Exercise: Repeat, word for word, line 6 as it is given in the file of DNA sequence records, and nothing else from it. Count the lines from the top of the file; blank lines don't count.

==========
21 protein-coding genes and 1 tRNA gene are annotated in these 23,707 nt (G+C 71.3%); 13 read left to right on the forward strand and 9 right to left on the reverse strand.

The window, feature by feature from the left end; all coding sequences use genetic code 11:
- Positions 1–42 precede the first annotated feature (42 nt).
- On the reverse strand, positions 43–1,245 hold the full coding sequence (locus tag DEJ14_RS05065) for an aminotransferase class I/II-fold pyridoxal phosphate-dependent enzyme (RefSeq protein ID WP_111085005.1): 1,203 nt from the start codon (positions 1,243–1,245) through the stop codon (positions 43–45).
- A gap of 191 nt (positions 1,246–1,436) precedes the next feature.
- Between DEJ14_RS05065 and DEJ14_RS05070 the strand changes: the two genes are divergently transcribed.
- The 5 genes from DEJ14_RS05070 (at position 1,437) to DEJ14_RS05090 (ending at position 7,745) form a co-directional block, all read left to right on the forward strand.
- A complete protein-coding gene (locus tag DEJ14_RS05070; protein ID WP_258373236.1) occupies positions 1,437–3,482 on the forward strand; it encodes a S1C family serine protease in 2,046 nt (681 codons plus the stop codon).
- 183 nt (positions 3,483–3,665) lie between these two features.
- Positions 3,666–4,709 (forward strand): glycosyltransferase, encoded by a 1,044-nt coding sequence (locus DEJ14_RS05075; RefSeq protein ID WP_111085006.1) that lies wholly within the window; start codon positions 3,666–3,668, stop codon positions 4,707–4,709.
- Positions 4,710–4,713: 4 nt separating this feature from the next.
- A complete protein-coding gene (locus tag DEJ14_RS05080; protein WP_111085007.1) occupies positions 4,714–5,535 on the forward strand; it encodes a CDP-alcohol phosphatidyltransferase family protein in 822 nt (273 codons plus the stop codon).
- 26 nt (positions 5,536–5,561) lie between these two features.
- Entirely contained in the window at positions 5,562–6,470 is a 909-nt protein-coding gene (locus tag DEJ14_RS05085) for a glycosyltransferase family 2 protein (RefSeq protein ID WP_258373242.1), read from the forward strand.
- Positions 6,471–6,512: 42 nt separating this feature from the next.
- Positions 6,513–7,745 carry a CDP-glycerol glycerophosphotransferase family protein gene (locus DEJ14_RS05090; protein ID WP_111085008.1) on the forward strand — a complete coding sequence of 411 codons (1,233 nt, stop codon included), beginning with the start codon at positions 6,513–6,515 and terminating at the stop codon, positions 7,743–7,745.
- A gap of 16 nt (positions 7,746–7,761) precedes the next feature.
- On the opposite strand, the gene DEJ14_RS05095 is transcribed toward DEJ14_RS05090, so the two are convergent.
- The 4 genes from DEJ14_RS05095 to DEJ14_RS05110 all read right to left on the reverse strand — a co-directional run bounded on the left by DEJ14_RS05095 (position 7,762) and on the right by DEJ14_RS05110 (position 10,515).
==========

- Between DEJ14_RS05065 and DEJ14_RS05070 the strand changes: the two genes are divergently transcribed.